As the ADVANCE teams come together, EdPlus Social Impact Officer Erin Carr-Jordan, also part of the grant as director of online operations, said creating such an expansive ecosystem has the potential to reach faculty beyond STEM.

“We all understand that one of the keys to success is to approach this not from a siloed fashion, but from a collaborative point of view,” she said. “These programs could be for every faculty person interested in advancing in their fields, and I think the likelihood of this reaching across disciplines university-wide is high.”

The last decade has seen interdisciplinary collaboration and community inclusion become centerpoints of ASU’s charter. Provost Mark Searle sees ADVANCE as an opportunity to create new tools for faculty growth.

“ASU is always striving to improve processes and harness the potential created by a truly inclusive institution — this is another opportunity to do just that,” he said.

Top photo: (top row, left to right) EdPlus Social Impact Officer Erin Carr-Jordan; Phil Regier, university dean for educational initiatives at EdPlus; Monica Gaughan, associate professor in the School of Human Evolution and Social Change; ASU President Michael Crow; Lenore Dai, director of the Fulton School for Engineering of Matter, Transport and Energy; (bottom row, left to right) ASU ADVANCE Program Manager Lillian Ruelas, Elizabeth Wentz, dean of social sciences at the College of Liberal Arts and Sciences; ASU Provost Mark Searle; Erika Camacho, associate professor in the School of Mathematical and Natural Sciences.

Writer , The College of Liberal Arts and Sciences


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Buckhorn Baths, baseball and a bevy of critters

Goal is to use Buckhorn Baths collection as educational tool for children.
February 21, 2019

The classic motel that helped jump-start spring training in Arizona has gifted its huge taxidermy collection to ASU

Boasting a bevy of Gila monsters, horny toads, chuckwallas and ring-tailed cats, the iconic Buckhorn Baths Motel in Mesa, Arizona, was once home to the state's largest taxidermy collection. It was also, at one point, the largest private natural history collection in the state.

Once a spring training destination, the motel also hosted New York Giants owner Horace Stoneman and the likes of baseball players Johnny Mize, Mel Ott and Bobby Thomson, who first came to the motel in 1947. The athletes were attracted by its hot mineral springs that soothed aching muscles. Perhaps they also enjoyed trading glances with the infamous jackalope or the 62 mule deer and 26 javelina in the motel’s collection. The Giants’ first spring training foray helped lead to the growth of Cactus League baseball in the Valley.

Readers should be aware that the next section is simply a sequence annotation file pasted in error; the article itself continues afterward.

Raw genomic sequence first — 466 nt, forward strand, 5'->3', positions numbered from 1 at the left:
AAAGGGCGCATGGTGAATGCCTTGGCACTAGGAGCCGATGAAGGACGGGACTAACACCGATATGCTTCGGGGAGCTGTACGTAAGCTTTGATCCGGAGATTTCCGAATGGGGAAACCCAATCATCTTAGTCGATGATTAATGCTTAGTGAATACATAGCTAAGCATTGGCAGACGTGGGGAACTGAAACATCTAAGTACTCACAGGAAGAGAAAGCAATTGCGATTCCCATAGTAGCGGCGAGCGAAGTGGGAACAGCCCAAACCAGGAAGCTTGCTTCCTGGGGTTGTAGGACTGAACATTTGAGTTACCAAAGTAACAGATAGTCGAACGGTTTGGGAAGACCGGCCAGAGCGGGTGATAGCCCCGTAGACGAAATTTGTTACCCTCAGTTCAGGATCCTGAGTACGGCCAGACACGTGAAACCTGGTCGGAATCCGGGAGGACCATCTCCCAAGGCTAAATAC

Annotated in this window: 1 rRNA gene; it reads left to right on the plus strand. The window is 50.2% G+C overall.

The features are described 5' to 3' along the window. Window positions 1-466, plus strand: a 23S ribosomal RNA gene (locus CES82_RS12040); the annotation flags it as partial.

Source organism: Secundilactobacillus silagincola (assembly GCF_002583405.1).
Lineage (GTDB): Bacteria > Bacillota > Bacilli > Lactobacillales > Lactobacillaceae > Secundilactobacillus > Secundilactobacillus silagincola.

Recently, the Buckhorn Baths — under a new owner — donated its entire collection to a biodiversity center at Arizona State University. 

Video by Deanna Dent/ASU Now

Last year, Charlotte Johnston, manager of vertebrate collection in ASU's Natural History Collections, received a phone call asking the department to come load as many specimens as could be carried and to help find a way to keep the collection preserved.

The university answered the call, and the School of Life Sciences moved the collection to its Alameda facility, the home for ASU’s Natural History Collections. There, Johnston has catalogued more than 300 specimens from the Buckhorn Baths.

“I think the first reaction when people walk in … is ‘wow,' ” Johnston said.

But she admits, "We can't really keep 62 mule head deer. We plan to donate to other institutions who are willing to take on some of these specimens."

Johnston has been identifying partners at ASU, Maricopa Community Colleges and even an auction of some specimens through Arizona Game and Fish with proceeds going to law enforcement.

“Our goal is to take the collection and use it as a tool for education for children,” she said.

Top photo of Buckhorn Baths Motel by Marine 69-71 at English Wikipedia [CC BY-SA 3.0 (]